A question about something called a CRIT-line ?

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Quote from: coping on  August 30, 2007, 07:37:16 PM  PDT

I don't know anything about this since my dialysis unit doesn't use it but I have heard about it through many kidney forums. Seems only some brands of Hemo Dialysis machines use it. I think I heard that Fresenius uses it. Probably NxStage as well but I am not sure. I would like to hear more about it as well!

This is what I found on it:


Crit-Line III is a fluid management and access monitoring tool incorporating the latest photo-optical technology to non-invasively measure absolute hematocrit, percent blood volume change, continuous oxygen saturation and access recirculation. The addition of TQA (transcutaneous) Access Blood Flow capability to the Crit-Line III provides the hemodialysis clinician with a state-of-the-art access management tool. Fluid management using hematocrit-based blood volume monitoring has been shown to be effective in optimizing dry weights, reducing hospitalizations, minimizing hypovolemic symptoms. Crit-Line simply provides the optimal patient care.

A disposable cuvette connected to the arterial side of the dialyzer and in-line with the blood tubing set allows the Crit-Line to non-invasively monitor whole blood parameters. Patented optical technology shines near-infrared light through the blood, specifically measuring the scattering and absorption characteristics of the red blood cell. The proprietary ratio metric formula provides real-time hematocrit and oxygen saturation.


Is that the same as Access Flow that is done every other month on the Fresenius 2008K machines in clinic?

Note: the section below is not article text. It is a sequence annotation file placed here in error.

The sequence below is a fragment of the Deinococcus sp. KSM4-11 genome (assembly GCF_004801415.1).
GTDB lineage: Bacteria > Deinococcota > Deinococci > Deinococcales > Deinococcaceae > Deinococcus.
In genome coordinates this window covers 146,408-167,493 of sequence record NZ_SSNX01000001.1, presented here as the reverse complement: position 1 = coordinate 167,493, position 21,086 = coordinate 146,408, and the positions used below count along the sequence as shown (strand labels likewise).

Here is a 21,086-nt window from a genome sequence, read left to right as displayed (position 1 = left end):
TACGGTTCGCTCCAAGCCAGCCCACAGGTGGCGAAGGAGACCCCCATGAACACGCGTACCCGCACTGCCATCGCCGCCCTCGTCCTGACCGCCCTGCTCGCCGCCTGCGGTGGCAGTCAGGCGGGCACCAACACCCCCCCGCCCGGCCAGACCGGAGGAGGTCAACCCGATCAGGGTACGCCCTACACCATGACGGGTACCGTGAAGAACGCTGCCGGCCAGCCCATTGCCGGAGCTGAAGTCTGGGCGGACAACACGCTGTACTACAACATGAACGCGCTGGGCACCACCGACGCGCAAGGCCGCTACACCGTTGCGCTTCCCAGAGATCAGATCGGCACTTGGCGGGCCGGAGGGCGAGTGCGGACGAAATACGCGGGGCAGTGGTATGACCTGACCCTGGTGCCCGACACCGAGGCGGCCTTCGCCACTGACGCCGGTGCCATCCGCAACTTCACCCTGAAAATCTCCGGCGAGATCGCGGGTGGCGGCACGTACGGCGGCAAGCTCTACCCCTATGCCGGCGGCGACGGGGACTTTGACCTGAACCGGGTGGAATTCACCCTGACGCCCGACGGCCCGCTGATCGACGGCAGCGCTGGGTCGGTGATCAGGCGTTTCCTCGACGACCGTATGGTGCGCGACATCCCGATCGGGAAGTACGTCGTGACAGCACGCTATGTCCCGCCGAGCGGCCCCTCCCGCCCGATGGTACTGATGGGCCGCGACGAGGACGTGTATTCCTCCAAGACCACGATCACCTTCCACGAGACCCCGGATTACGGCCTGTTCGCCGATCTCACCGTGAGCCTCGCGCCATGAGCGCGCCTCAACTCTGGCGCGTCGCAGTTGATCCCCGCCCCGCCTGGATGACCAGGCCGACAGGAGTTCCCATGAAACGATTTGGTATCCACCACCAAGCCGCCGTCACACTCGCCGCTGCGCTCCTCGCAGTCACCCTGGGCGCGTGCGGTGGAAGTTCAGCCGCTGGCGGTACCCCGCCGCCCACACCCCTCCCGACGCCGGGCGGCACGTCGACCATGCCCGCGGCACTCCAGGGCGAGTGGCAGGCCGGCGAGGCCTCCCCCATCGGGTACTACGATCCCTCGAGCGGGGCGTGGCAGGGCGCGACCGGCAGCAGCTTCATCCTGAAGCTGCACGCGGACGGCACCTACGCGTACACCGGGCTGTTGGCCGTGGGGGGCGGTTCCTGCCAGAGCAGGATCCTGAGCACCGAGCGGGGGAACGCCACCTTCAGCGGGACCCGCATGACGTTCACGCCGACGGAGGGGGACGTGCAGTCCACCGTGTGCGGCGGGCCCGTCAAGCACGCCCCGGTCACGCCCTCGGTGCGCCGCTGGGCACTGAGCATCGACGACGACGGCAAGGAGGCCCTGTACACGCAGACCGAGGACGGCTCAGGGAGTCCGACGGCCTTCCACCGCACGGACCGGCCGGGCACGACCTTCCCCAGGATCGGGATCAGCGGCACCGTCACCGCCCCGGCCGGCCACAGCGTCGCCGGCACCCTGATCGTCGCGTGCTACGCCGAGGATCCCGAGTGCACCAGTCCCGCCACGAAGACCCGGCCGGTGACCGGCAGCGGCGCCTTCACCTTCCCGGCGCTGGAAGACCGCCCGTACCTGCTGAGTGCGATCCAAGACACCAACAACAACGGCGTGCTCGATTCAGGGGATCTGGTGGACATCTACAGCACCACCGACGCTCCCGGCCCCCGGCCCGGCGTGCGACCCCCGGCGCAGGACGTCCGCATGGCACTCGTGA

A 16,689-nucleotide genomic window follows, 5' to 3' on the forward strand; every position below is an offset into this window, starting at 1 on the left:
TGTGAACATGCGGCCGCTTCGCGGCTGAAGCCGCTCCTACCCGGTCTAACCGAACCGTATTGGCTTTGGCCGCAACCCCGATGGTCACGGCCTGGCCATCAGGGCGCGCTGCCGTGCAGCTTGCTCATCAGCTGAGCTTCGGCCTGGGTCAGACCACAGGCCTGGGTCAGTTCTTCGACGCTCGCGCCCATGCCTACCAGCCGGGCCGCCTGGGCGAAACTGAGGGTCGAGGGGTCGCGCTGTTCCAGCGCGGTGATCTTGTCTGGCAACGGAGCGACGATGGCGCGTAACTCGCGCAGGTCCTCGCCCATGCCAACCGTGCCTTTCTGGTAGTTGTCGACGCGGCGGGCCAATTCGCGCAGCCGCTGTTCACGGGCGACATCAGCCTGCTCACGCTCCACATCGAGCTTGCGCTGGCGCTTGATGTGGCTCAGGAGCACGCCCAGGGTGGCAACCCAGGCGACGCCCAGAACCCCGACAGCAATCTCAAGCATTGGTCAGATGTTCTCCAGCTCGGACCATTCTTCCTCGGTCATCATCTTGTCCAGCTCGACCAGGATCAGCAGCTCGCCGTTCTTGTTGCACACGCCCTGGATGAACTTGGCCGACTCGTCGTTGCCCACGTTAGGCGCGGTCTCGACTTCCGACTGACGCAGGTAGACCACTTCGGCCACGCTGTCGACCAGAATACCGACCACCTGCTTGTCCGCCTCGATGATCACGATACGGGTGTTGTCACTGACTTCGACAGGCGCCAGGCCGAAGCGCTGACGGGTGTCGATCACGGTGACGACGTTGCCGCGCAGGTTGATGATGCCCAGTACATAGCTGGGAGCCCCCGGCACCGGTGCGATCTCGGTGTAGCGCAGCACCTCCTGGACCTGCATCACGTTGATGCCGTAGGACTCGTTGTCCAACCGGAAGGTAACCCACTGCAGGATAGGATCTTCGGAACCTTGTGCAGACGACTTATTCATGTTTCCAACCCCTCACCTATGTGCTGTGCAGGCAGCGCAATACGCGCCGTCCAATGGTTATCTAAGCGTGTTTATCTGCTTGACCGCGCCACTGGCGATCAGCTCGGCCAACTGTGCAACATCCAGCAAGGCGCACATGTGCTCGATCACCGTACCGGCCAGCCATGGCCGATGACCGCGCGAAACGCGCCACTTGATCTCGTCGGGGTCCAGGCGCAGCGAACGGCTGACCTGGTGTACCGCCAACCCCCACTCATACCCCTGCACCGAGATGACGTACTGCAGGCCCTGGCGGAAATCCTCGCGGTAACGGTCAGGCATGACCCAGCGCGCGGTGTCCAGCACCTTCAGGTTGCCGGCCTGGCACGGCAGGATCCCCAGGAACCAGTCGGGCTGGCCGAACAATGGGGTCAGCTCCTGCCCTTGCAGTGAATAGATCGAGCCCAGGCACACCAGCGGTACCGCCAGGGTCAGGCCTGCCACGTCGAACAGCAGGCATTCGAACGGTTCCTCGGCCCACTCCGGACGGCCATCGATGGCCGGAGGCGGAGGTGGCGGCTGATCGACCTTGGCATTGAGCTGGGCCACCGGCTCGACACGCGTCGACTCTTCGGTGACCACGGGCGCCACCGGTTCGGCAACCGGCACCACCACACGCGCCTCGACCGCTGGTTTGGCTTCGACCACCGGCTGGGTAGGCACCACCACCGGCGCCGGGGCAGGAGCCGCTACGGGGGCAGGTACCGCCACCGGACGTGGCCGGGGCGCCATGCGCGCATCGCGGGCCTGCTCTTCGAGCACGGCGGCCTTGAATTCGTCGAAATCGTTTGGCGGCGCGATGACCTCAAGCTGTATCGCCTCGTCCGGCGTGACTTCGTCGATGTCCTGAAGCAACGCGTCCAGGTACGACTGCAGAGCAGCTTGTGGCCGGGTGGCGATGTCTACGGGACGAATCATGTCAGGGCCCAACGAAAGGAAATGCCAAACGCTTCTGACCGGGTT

I know that if we are put on oxygen assistance during crit-line monitoring, our numbers look better as well.  It was recommended.  I've been on it 4-5 times.  Unexpected for me, but a very cool thing indeed.

Quote from: getlife on  September 10, 2007, 09:35:13 PM  PDT

Yes, I have heard of crit-line, I think Ozfan might be 'detailed' help on this one.  I have talked to the rep for the crit-line in my state, but my dialysis unit won't accept or try it.

My dad has worn my dialysis unit down on this subject! lol When I was in rehab after getting compartment syndrome They used crit-lines..it was great I didnt even get sick! But my dialysis said "no" they dont like it..I dont know why though...

Wish I knew why ... they seem like the nurses would LOVE them ...

Crit-Line is a valuable tool to use when you are on hemodialysis.  It measures HCT non-invasively.  The two reasons why I don't think clinics use it is the Cost or the clinicians do not understand how to interpret the technology.  The machine is about 3,000 and the little disposable blood chamber is about $2.00. You need a new blood chamber every treatment.   Adding a couple dollars to a dialysis treatment when the reimbursemnt is fixed is not always attractive to a dialysis provider.     

Last december I spoke to the CMS Medical Director reimbursing for it.  I am still advocating for it on a National Level.  Please e-mail me any letters or thoughts on this machine. 

A few years back I wrote an educatioanl booklet about the Crit-Line.     

Blood Volume Monitoring should be a standard of care.  It is a window into your intravascular structure to see how fast the fluid is being removed.  It can help let you know if you are at a correct dry weight. The number one reason people on dialysis die is because of heart disease.  Fluif overload causes high blood pressure and is very hard on your heart. 

A doctor in Thousand Oaks (Dr. Kant Tucker) bought Crit-Lines for all of his eleven facilites.  One on every chair. 
The Crit-Line is used throughout the Country, although it is very sporadic.

Most pediaric facilites use it. The machine needs reimbursemnt to have wide acceptance.  Patients and family memers need to keep demanding it. 


I have never even heard of it.  I am going to have to ask about it.  Being little, its always a problem getting off the weight.  My dialysis unit gives back 500ccs of fluid to give you back all the blood.  I find that annoying!  In order to get off the machine at your dry weight you have to be 1lbs. under weight!!  Makes the last hour really hard!


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